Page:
The videos surfaced on social media, 10 days after the Enforcement Directorate accused Jain of getting special treatment inside the prison.

The Mehrauli monstrosity

In one of the rarest gut-churning incidents, a 27-year-old Mumbai-suburb resident Shraddha Walkar was allegedly strangled, her body sliced into more than two dozen pieces and then dumped at different locations of a forest area in south Delhi and Gurugram by her live-in partner, Aftab Amin Poonawala.

The case immediately caught the eye of national media and became the talk of the town due to two reasons -- one was the interfaith relation of the accused and the victim and second the barbarity with which Aaftab had committed the crime.

The case that shook the country to its core came to light on November 14 but the victim woman's father - Vikas Walkar’s search for her missing daughter had already begun in October. One of Shraddha’s friends had alerted her father Vikas about Shraddha not responding to her messages and calls for the past some months.

It was Vikas Walkar, who then first approached the Mumbai Police on October 6, frantically searching for his daughter, and later came to know that she was residing in Delhi with her live-in partner Aftab Poonawala.

The Mumbai Police lodged the first missing complaint on October 10 after it found that Shraddha had been inactive on her all social media accounts. Aftab too was called to Mumbai and questioned by the police on October 26. However, he did not reveal anything then.

Searching Shraddha, the Mumbai Police then reached Mehrauli police station in Delhi on November 9 and told them about Shraddha who was possibly residing at Chattarpur Pahadi in south Delhi. Next day, on November 10, the Delhi Police registered an FIR and began searching for her. Poonawala was traced and detained and when put to sustained interrogation, he revealed all the horrific details of the barbaric crime that he had committed six months back on May 18.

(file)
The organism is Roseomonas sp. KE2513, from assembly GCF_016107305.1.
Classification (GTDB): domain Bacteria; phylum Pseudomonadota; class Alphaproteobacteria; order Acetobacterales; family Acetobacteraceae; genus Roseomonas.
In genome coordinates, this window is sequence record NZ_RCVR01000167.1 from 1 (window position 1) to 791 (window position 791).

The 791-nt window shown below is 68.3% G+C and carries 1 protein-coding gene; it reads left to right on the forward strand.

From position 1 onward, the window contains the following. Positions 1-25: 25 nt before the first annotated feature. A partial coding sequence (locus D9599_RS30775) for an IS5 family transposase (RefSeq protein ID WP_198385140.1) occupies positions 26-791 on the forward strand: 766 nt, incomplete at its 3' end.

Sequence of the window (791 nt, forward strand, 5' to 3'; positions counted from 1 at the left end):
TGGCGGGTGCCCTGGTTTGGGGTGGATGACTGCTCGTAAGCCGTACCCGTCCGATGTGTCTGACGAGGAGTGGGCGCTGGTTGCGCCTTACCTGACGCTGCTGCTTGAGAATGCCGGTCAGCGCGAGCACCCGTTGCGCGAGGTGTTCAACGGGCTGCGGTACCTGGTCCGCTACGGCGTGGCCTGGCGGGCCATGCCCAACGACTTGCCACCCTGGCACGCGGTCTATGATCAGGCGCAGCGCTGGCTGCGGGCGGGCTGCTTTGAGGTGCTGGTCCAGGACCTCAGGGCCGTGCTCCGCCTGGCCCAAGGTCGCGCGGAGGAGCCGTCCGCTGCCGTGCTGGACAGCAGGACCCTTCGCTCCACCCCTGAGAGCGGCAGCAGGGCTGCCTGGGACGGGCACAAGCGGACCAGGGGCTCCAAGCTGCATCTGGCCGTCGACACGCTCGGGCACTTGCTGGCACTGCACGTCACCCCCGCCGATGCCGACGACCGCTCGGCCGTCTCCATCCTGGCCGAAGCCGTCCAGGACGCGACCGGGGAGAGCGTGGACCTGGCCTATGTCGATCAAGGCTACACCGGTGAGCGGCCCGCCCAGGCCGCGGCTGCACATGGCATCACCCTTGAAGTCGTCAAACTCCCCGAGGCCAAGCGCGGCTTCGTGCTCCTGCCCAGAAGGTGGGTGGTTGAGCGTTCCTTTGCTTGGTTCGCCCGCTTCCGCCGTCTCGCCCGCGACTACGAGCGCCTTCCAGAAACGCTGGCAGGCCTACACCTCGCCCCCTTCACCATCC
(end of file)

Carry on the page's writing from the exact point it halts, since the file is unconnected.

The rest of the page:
It took accused Poonawala several months, starting from May 18 when he killed his partner, to gradually dispose of all the body parts in the forest area of south Delhi and Gurugram in Haryana. For these six months, Poonawala took several precautions so that the brutal crime committed by him did not surface in the open. Night after night, around 2 am, he used to leave his flat, carrying a plastic bag containing a body part of the victim woman, throw it at an abandoned place and return back by 4 am before morning walkers start venturing out.

After arresting Aaftab, began the most intense search operation to locate the chopped body parts of Shraddha and gradually the police -- piece by piece -- began collecting evidence to strengthen the case. Aftab was subjected to a series of forensic tests -- polygraph, narco and even voice sample test. On Aaftab's instance, some bone pieces were recovered from the Mehrauli forest area which matched the DNA of Shraddha's father.

The city now with bated breath awaits justice for the Mumbai woman. Sources say Delhi Police will most likely file a chargesheet in the case by the first month of 2023.